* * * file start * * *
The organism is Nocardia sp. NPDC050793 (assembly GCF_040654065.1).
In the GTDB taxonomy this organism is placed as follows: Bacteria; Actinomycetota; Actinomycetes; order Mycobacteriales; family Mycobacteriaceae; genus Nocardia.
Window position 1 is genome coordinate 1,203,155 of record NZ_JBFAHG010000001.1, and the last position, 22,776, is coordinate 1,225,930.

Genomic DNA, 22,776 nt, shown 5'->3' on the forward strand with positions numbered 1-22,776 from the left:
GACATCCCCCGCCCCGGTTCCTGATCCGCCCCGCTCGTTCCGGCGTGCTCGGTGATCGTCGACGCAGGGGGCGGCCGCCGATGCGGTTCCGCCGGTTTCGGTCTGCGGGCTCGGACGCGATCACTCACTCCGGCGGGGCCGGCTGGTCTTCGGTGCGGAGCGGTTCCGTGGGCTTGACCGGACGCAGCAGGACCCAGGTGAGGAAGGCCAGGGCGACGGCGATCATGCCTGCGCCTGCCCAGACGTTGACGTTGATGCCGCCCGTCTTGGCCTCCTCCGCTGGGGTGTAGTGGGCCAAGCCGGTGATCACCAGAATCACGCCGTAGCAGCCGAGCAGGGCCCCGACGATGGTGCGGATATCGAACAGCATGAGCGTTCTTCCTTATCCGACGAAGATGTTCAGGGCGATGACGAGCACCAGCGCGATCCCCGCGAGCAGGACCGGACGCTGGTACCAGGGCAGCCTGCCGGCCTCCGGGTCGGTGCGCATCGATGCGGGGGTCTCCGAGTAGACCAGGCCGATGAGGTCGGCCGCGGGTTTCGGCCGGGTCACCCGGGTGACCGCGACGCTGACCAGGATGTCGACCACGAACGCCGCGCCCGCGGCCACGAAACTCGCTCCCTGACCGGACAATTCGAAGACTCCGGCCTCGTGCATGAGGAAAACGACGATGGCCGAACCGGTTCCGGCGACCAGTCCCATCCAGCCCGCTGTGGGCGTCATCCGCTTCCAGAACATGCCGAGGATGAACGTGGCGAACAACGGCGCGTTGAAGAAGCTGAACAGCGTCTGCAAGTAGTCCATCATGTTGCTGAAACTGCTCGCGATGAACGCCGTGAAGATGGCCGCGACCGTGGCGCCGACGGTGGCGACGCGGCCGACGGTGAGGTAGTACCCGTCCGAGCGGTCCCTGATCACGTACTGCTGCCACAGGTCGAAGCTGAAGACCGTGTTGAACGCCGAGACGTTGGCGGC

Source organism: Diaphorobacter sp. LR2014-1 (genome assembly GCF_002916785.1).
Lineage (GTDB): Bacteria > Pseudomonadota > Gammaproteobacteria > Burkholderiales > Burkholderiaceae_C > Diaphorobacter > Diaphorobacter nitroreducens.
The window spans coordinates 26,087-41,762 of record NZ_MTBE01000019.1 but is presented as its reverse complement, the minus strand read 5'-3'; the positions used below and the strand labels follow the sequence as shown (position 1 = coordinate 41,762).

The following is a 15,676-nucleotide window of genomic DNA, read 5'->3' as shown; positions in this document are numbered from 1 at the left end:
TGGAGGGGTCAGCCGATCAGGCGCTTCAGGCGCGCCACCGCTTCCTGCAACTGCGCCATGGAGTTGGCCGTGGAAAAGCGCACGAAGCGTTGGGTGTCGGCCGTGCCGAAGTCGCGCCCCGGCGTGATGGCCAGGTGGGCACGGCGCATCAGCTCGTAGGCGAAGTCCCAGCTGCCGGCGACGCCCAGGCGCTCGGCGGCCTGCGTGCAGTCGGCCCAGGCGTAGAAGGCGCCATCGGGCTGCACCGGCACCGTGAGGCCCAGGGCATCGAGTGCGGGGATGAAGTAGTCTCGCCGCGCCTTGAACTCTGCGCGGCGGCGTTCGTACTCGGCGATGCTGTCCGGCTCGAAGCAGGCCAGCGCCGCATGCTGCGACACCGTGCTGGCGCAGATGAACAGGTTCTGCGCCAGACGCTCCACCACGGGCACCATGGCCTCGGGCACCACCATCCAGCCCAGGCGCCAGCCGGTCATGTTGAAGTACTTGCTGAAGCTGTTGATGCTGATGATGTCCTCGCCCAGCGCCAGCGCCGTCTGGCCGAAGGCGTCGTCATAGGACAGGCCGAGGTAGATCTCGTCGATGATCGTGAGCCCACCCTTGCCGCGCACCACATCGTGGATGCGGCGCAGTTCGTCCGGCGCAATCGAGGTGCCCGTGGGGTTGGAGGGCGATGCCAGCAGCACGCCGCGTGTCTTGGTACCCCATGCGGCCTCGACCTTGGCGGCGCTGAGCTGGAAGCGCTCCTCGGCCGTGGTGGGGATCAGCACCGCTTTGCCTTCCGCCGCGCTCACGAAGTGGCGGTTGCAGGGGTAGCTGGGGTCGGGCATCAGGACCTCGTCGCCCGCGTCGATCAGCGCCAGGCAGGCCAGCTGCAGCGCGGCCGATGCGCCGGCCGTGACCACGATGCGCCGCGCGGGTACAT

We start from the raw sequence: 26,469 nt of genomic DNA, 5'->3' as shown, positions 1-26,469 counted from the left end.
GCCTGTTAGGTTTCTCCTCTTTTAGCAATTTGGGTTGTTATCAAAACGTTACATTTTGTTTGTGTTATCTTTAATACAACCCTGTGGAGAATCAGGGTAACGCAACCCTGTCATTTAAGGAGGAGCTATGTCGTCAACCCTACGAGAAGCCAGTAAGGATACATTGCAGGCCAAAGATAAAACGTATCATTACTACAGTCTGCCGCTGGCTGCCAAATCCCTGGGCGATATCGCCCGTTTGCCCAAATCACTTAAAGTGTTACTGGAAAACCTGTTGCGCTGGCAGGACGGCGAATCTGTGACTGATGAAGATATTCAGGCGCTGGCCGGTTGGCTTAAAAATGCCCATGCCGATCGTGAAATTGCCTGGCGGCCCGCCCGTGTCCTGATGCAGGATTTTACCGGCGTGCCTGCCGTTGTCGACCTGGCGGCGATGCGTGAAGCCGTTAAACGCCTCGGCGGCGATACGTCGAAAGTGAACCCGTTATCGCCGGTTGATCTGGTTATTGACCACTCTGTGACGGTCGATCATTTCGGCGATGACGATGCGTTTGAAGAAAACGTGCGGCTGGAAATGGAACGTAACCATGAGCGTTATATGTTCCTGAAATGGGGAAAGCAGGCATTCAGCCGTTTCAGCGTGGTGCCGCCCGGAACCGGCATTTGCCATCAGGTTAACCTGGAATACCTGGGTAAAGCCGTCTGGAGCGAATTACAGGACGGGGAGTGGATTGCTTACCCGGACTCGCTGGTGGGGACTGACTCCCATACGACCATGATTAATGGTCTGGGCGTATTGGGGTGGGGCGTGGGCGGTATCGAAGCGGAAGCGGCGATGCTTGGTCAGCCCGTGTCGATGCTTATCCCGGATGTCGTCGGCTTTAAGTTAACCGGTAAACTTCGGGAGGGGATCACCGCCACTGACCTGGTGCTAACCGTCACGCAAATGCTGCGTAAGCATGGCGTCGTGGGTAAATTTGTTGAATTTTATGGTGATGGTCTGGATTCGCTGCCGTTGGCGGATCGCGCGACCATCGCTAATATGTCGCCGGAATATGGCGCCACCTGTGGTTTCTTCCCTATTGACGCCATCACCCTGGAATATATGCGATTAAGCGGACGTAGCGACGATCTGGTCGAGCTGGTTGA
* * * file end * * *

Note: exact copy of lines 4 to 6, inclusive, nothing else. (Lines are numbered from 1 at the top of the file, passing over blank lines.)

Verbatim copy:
Genomic DNA, 22,776 nt, shown 5'->3' on the forward strand with positions numbered 1-22,776 from the left:
GACATCCCCCGCCCCGGTTCCTGATCCGCCCCGCTCGTTCCGGCGTGCTCGGTGATCGTCGACGCAGGGGGCGGCCGCCGATGCGGTTCCGCCGGTTTCGGTCTGCGGGCTCGGACGCGATCACTCACTCCGGCGGGGCCGGCTGGTCTTCGGTGCGGAGCGGTTCCGTGGGCTTGACCGGACGCAGCAGGACCCAGGTGAGGAAGGCCAGGGCGACGGCGATCATGCCTGCGCCTGCCCAGACGTTGACGTTGATGCCGCCCGTCTTGGCCTCCTCCGCTGGGGTGTAGTGGGCCAAGCCGGTGATCACCAGAATCACGCCGTAGCAGCCGAGCAGGGCCCCGACGATGGTGCGGATATCGAACAGCATGAGCGTTCTTCCTTATCCGACGAAGATGTTCAGGGCGATGACGAGCACCAGCGCGATCCCCGCGAGCAGGACCGGACGCTGGTACCAGGGCAGCCTGCCGGCCTCCGGGTCGGTGCGCATCGATGCGGGGGTCTCCGAGTAGACCAGGCCGATGAGGTCGGCCGCGGGTTTCGGCCGGGTCACCCGGGTGACCGCGACGCTGACCAGGATGTCGACCACGAACGCCGCGCCCGCGGCCACGAAACTCGCTCCCTGACCGGACAATTCGAAGACTCCGGCCTCGTGCATGAGGAAAACGACGATGGCCGAACCGGTTCCGGCGACCAGTCCCATCCAGCCCGCTGTGGGCGTCATCCGCTTCCAGAACATGCCGAGGATGAACGTGGCGAACAACGGCGCGTTGAAGAAGCTGAACAGCGTCTGCAAGTAGTCCATCATGTTGCTGAAACTGCTCGCGATGAACGCCGTGAAGATGGCCGCGACCGTGGCGCCGACGGTGGCGACGCGGCCGACGGTGAGGTAGTACCCGTCCGAGCGGTCCCTGATCACGTACTGCTGCCACAGGTCGAAGCTGAAGACCGTGTTGAACGCCGAGACGTTGGCGGC

Source organism: Diaphorobacter sp. LR2014-1 (genome assembly GCF_002916785.1).